Rafael Nadal: ‘We are able to work on one of our hobbies’

After the success in Washington – and the round of 16 on the hard court of Flushing Meadows – Jannik Sinner reconfirmed the title in Sofia. A fundamental success, that of Bulgaria, to maintain a place among the top fifteen players in the world and above all to remain in the wake of Hubert Hurkacz and Casper Ruud in the race to the Finals. The Norwegian, champion in San Diego, in fact settled on box number eight (seven, given the certain absence of Rafa Nadal) at the foot of the penultimate ‘1000’ round of the season. In any case, Indian Wells, Antwerp and Vienna will define the picture in a decisive way. Also because there will presumably be four contending for two places. In short: the Italian talented player, who has already thought about breaking down the vast majority of precocity records, especially the Italian ones, joined the special players club (still in business) with more titles before the age of twenty-one. He obviously leads the Rafael Nadal group, which between 2004 and May 2007 has hooked twenty-one. Nine ‘1000’ and three Grand Slams, so to speak. Behind, but only by three, by three Novak Djokovic, champion at Melbourne Park in 2008. Thanks to the success in the semifinals against the very Spanish champion. Sinner, who had started the season with the success in the ‘250’ in Melbourne at the gates of the first Slam of the season, thanks to the win-two in Bulgaria has hooked Richard Gasquet at an altitude of four. Suffice it to say that a three-time Grand Slam champion like Andy Murray – an integral part of the ‘Fab Four’ until a handful of years ago – was only able to win five. Alexander Zverev stopped at six thanks to the final success in Montreal against Roger Federer.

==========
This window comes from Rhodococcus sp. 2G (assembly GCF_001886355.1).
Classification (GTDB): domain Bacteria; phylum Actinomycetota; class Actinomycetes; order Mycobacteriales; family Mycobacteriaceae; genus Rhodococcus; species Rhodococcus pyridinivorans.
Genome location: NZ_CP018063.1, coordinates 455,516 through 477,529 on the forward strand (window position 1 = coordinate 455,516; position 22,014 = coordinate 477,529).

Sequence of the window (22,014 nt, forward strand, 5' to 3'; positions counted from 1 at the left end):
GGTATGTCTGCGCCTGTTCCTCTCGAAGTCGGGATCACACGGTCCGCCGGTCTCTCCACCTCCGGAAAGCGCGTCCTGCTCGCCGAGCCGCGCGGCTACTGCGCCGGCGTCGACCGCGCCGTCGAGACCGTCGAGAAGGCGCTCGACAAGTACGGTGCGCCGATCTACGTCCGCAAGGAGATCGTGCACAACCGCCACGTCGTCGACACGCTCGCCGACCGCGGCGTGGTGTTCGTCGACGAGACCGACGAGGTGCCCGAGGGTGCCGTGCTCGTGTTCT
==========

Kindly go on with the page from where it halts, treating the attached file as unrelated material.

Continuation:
Rafael Nadal on the issue of mental health

Rafael Nadal was asked to give his thoughts on the issue of mental health in sports, a topic recently brought into the spotlight by Naomi Osaka and American gymnast Simone Biles. The 20-time Major winner pointed out how different athletes have their own way of dealing with their inner demons. “Everybody approaches the issues in a different way,” the 35-year-old said. “We are under pressure because the competition makes you feel more stress. But, at the same time, we are super lucky, you know, because we are able to work on one of our hobbies.” For Nadal, being happy is the “most important thing in life”. “The most important thing in this life, in my opinion, is be happy, more than anything else, (but) sometimes you feel a little bit anxious,” Nadal explained.